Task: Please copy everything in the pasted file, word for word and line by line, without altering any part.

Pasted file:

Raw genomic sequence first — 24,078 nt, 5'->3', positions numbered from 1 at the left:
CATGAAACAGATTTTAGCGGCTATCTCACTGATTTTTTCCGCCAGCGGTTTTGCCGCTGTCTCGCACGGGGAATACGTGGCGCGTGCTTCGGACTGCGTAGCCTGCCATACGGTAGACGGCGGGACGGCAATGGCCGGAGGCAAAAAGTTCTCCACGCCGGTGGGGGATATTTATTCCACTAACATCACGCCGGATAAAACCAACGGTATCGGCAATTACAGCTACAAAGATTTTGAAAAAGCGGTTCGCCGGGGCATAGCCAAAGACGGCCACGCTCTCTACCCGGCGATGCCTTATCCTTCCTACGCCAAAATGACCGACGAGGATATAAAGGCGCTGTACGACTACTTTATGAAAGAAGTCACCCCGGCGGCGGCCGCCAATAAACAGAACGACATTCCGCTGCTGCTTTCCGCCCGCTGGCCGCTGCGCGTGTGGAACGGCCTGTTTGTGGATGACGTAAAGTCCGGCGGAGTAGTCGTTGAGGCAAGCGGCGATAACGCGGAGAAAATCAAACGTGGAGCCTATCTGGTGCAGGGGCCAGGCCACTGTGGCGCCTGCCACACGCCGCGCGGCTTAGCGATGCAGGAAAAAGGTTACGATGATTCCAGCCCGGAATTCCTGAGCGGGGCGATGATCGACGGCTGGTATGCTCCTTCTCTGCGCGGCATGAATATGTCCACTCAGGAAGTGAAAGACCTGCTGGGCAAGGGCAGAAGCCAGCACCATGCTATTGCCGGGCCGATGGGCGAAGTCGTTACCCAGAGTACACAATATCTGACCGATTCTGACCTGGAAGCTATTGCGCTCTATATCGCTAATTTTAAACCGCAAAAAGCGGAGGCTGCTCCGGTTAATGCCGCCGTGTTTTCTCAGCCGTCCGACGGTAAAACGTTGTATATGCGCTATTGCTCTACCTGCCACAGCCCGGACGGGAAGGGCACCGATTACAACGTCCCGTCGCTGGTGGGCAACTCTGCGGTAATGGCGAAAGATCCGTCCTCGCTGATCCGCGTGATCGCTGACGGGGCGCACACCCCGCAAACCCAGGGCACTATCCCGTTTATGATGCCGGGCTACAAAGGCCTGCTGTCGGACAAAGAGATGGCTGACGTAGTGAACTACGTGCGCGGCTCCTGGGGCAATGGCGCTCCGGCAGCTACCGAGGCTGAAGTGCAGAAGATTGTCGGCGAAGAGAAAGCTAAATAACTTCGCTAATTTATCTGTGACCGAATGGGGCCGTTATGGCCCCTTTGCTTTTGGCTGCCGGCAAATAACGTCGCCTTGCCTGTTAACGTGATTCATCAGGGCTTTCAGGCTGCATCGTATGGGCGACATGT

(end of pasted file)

Raw genomic sequence first — 24,078 nt, 5'->3', positions numbered from 1 at the left:
CATGAAACAGATTTTAGCGGCTATCTCACTGATTTTTTCCGCCAGCGGTTTTGCCGCTGTCTCGCACGGGGAATACGTGGCGCGTGCTTCGGACTGCGTAGCCTGCCATACGGTAGACGGCGGGACGGCAATGGCCGGAGGCAAAAAGTTCTCCACGCCGGTGGGGGATATTTATTCCACTAACATCACGCCGGATAAAACCAACGGTATCGGCAATTACAGCTACAAAGATTTTGAAAAAGCGGTTCGCCGGGGCATAGCCAAAGACGGCCACGCTCTCTACCCGGCGATGCCTTATCCTTCCTACGCCAAAATGACCGACGAGGATATAAAGGCGCTGTACGACTACTTTATGAAAGAAGTCACCCCGGCGGCGGCCGCCAATAAACAGAACGACATTCCGCTGCTGCTTTCCGCCCGCTGGCCGCTGCGCGTGTGGAACGGCCTGTTTGTGGATGACGTAAAGTCCGGCGGAGTAGTCGTTGAGGCAAGCGGCGATAACGCGGAGAAAATCAAACGTGGAGCCTATCTGGTGCAGGGGCCAGGCCACTGTGGCGCCTGCCACACGCCGCGCGGCTTAGCGATGCAGGAAAAAGGTTACGATGATTCCAGCCCGGAATTCCTGAGCGGGGCGATGATCGACGGCTGGTATGCTCCTTCTCTGCGCGGCATGAATATGTCCACTCAGGAAGTGAAAGACCTGCTGGGCAAGGGCAGAAGCCAGCACCATGCTATTGCCGGGCCGATGGGCGAAGTCGTTACCCAGAGTACACAATATCTGACCGATTCTGACCTGGAAGCTATTGCGCTCTATATCGCTAATTTTAAACCGCAAAAAGCGGAGGCTGCTCCGGTTAATGCCGCCGTGTTTTCTCAGCCGTCCGACGGTAAAACGTTGTATATGCGCTATTGCTCTACCTGCCACAGCCCGGACGGGAAGGGCACCGATTACAACGTCCCGTCGCTGGTGGGCAACTCTGCGGTAATGGCGAAAGATCCGTCCTCGCTGATCCGCGTGATCGCTGACGGGGCGCACACCCCGCAAACCCAGGGCACTATCCCGTTTATGATGCCGGGCTACAAAGGCCTGCTGTCGGACAAAGAGATGGCTGACGTAGTGAACTACGTGCGCGGCTCCTGGGGCAATGGCGCTCCGGCAGCTACCGAGGCTGAAGTGCAGAAGATTGTCGGCGAAGAGAAAGCTAAATAACTTCGCTAATTTATCTGTGACCGAATGGGGCCGTTATGGCCCCTTTGCTTTTGGCTGCCGGCAAATAACGTCGCCTTGCCTGTTAACGTGATTCATCAGGGCTTTCAGGCTGCATCGTATGGGCGACATGT